Summary: The world can put up with many church members with no problem at all. If you don’t make waves with your faith the world will tolerate you. You can go to church once in a while. That doesn’t bother anybody. But ...
MELVIN M. NEWLAND, MINISTER
CENTRAL CHRISTIAN CHURCH
A. There is a familiar passage of scripture that I want us to consider this morning. It is found in 1 Corinthians 1:25. "For the foolishness of God is wiser than man’s wisdom, & the weakness of God is stronger than man’s strength."
ILL. A classic example of that is David & Goliath in the OT. Here was a shepherd boy who trusted in God, fighting a mighty warrior, & yet the boy wins.
It is almost the same way in Acts, chapters 24, 25 & 26. Let me tell you what is taking place. The Apostle Paul has been a prisoner now for two years.
Two years ago in Jerusalem, a mob had tried to kill Paul, but Roman soldiers arrived in the nick of time. They arrested him & took him away to save his life. But the chief priests plotted together & petitioned the Roman Governor, Felix, to put Paul on trial for his life.
They lied about Paul & said, "We have found this man to be a troublemaker, stirring up riots among the Jews all over the world. He is a ringleader of the Nazarene sect & even tried to desecrate the temple; so we seized him." (Acts 24:5)
But Gov. Felix allowed Paul to speak in his own behalf. And when Paul was through, Acts 24:22-23 tells us, "Then Felix, who was well acquainted with the Way, adjourned the proceedings. ’When Lysias the commander comes,’ he said, ’I will decide your case.’ He ordered the centurion to keep Paul under guard but to give him some freedom and permit his friends to take care of his needs."
By the way, there is a familiar passage of scripture that involves this Gov. Felix. Listen as we begin with the 24th vs. "Several days later Felix came with his wife Drusilla, who was a Jewess. He sent for Paul & listened to him as he spoke about faith in Christ Jesus. As Paul discoursed on righteousness, self-control and the judgment to come, Felix was terrified & said, ’That’s enough for now! You may leave. When I find it convenient, I will send for you.’" But the more convenient time for Felix never came.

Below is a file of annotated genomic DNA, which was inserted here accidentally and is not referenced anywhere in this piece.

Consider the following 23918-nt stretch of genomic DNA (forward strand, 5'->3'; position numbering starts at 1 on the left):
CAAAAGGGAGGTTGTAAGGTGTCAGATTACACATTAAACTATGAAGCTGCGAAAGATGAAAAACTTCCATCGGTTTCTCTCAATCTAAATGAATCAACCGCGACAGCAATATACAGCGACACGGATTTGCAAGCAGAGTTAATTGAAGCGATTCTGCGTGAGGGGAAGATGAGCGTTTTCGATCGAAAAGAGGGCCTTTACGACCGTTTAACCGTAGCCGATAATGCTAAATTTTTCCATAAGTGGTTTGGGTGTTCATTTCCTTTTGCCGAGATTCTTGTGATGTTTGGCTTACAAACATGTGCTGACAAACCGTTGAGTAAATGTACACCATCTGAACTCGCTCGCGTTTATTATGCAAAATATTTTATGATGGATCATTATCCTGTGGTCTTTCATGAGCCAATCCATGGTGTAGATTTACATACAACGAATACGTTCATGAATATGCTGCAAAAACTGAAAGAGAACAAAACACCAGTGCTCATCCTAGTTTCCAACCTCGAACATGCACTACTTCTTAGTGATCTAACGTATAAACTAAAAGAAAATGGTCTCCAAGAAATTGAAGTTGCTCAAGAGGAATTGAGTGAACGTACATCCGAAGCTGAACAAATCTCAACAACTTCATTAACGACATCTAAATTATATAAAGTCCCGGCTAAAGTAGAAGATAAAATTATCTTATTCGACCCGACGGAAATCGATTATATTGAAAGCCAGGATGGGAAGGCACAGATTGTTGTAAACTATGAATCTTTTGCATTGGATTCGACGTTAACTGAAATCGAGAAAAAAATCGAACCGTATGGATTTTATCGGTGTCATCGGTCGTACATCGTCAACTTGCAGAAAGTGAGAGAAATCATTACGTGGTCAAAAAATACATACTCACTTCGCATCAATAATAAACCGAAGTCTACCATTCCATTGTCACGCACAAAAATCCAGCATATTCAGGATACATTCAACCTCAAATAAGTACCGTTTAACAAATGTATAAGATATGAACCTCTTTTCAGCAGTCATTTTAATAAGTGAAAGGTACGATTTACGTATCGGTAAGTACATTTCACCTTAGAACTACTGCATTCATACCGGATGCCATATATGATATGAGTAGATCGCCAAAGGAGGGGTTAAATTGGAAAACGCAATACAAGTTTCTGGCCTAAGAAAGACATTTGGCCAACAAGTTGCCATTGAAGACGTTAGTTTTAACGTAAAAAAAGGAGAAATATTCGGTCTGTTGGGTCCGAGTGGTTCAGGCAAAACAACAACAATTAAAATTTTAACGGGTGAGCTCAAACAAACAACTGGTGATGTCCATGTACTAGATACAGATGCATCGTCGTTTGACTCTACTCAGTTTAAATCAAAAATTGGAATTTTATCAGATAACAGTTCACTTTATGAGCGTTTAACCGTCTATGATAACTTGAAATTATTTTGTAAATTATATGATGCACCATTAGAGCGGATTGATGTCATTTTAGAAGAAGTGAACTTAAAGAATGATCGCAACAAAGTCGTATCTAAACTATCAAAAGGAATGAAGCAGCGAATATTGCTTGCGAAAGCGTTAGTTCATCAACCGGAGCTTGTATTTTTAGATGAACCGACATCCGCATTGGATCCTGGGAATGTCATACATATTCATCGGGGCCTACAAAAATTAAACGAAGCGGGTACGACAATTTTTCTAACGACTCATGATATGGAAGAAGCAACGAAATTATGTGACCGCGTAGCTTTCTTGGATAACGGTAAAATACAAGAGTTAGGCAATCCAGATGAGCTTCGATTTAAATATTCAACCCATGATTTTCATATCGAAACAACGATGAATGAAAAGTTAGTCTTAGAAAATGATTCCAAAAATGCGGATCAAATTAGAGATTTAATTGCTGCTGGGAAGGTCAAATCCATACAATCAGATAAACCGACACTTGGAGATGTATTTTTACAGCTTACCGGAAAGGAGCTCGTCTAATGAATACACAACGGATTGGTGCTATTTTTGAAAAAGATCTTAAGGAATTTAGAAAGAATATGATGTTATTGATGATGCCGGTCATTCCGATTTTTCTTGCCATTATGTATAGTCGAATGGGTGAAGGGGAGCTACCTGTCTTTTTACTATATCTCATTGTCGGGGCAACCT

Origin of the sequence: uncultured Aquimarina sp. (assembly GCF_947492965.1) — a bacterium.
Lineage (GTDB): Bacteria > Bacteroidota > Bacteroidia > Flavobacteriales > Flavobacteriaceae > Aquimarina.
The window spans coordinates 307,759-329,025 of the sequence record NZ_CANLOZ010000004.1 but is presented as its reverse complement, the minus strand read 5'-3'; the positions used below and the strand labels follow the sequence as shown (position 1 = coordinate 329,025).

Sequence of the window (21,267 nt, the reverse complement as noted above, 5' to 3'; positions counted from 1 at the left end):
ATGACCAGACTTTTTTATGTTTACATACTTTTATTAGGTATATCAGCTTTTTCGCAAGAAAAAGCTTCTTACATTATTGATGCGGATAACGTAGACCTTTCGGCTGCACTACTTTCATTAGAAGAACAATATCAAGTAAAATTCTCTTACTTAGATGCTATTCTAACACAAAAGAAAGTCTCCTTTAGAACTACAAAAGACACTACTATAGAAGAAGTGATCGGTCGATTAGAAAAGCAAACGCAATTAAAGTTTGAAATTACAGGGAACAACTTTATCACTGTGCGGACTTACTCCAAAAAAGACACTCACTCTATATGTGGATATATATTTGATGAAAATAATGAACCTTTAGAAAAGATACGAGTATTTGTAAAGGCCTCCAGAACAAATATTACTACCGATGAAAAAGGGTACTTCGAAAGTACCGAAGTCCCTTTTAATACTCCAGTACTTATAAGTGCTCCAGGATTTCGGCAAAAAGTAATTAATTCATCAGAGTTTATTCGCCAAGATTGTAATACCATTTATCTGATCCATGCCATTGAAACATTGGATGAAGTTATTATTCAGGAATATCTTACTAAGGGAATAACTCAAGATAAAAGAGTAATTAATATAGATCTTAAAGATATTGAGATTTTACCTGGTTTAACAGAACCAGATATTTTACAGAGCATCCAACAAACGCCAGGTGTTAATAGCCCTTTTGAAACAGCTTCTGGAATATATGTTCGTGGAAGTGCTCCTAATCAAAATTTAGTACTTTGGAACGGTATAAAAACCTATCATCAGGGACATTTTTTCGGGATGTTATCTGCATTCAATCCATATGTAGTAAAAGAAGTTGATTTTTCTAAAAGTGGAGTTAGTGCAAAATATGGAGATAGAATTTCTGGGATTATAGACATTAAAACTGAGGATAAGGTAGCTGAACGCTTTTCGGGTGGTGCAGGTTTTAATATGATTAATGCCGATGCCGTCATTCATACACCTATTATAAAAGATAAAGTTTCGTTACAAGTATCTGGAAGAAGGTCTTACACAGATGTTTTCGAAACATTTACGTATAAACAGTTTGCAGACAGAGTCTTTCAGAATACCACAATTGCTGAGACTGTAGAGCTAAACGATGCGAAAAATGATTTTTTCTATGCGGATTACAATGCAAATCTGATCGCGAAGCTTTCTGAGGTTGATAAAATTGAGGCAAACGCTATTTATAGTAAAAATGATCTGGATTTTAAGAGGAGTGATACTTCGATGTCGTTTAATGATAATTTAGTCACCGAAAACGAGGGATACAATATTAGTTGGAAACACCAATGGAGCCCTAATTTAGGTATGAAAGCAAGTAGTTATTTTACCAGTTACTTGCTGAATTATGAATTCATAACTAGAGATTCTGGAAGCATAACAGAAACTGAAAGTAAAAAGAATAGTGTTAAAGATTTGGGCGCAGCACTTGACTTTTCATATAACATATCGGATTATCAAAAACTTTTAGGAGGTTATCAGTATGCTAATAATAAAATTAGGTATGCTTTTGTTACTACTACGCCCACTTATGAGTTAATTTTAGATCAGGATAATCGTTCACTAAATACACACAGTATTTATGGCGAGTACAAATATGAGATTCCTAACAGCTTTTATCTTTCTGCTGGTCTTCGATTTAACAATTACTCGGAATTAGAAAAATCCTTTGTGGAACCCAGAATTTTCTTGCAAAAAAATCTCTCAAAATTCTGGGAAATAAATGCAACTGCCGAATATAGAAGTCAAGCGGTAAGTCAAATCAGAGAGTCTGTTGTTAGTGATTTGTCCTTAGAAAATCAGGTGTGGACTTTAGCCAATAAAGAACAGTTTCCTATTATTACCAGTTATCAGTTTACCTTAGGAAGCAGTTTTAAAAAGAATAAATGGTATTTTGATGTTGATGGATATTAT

B. Now notice vs. 27, "When two years had passed, Felix was succeeded by Porcius Festus, but because Felix wanted to grant a favor to the Jews, he left Paul in prison."
Then Festus takes over as Governor, & immediately Paul’s enemies plot again. Acts 25:3 says, "They urgently requested Festus, as a favor to them, to have Paul transferred to Jerusalem, for they were preparing an ambush to kill him along the way."
So Gov. Festus sends for Paul, & vs. 9 says, "Festus, wishing to do the Jews a favor, said to Paul, ’Are you willing to go up to Jerusalem & stand trial before me there on these charges?’"
Paul answered, "I have not done any wrong to the Jews, as you yourself know very well. If, however, I am guilty of doing anything deserving death, I do not refuse to die. But if the charges brought against me by these Jews are not true, no one has the right to hand me over to them. I appeal to Caesar!"
Vs. 12 tells us, "After Festus had conferred with his council, he declared: ’You have appealed to Caesar. To Caesar you will go!’"
C. But the problem is that Festus doesn’t know for what crime to charge him. There is no legal reason why Paul was even a prisoner. So he is in a quandary, trying to decide what to do.
As he deliberates, King Agrippa comes down to welcome the new Governor. Now Agrippa is a Jew, ruling over the northern part of Israel. He meets Festus & in their conversation, Festus mentions his problem concerning Paul.
Festus tells Agrippa, "When I went to Jerusalem, the chief priests & elders of the Jews brought charges against him & asked that he be condemned. I told them that it is not the Roman custom to hand over any man before he has faced his accusers & has had an opportunity to defend himself against their charges."
"When they came here with me, I did not delay the case, but convened the court the next day & ordered the man to be brought in. When his accusers got up to speak, they did not charge him with any of the crimes I had expected. Instead, they had some points of dispute with him about their own religion & about a dead man named Jesus who Paul claimed was alive."
"I was at a loss how to investigate such matters; so I asked if he would be willing to go to Jerusalem & stand trial there on these charges. When Paul made his appeal to be held over for the Emperor’s decision, I ordered him held until I could send him to Caesar."